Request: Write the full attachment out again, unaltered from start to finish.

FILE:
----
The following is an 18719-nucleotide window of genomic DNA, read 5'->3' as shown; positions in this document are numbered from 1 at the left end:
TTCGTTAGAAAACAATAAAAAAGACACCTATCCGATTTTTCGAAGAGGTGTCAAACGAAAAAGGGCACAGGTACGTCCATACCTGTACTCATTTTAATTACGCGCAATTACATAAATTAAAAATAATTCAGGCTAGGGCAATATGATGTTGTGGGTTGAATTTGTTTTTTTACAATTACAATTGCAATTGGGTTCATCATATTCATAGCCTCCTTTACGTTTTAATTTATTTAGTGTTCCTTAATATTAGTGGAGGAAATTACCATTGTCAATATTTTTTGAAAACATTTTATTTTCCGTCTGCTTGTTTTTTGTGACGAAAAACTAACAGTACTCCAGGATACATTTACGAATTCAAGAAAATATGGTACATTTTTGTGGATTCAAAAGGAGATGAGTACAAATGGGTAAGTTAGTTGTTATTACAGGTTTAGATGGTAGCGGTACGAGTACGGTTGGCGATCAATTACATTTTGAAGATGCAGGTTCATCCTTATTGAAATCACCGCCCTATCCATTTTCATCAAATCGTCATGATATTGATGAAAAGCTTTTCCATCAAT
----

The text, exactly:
The following is an 18719-nucleotide window of genomic DNA, read 5'->3' as shown; positions in this document are numbered from 1 at the left end:
TTCGTTAGAAAACAATAAAAAAGACACCTATCCGATTTTTCGAAGAGGTGTCAAACGAAAAAGGGCACAGGTACGTCCATACCTGTACTCATTTTAATTACGCGCAATTACATAAATTAAAAATAATTCAGGCTAGGGCAATATGATGTTGTGGGTTGAATTTGTTTTTTTACAATTACAATTGCAATTGGGTTCATCATATTCATAGCCTCCTTTACGTTTTAATTTATTTAGTGTTCCTTAATATTAGTGGAGGAAATTACCATTGTCAATATTTTTTGAAAACATTTTATTTTCCGTCTGCTTGTTTTTTGTGACGAAAAACTAACAGTACTCCAGGATACATTTACGAATTCAAGAAAATATGGTACATTTTTGTGGATTCAAAAGGAGATGAGTACAAATGGGTAAGTTAGTTGTTATTACAGGTTTAGATGGTAGCGGTACGAGTACGGTTGGCGATCAATTACATTTTGAAGATGCAGGTTCATCCTTATTGAAATCACCGCCCTATCCATTTTCATCAAATCGTCATGATATTGATGAAAAGCTTTTCCATCAAT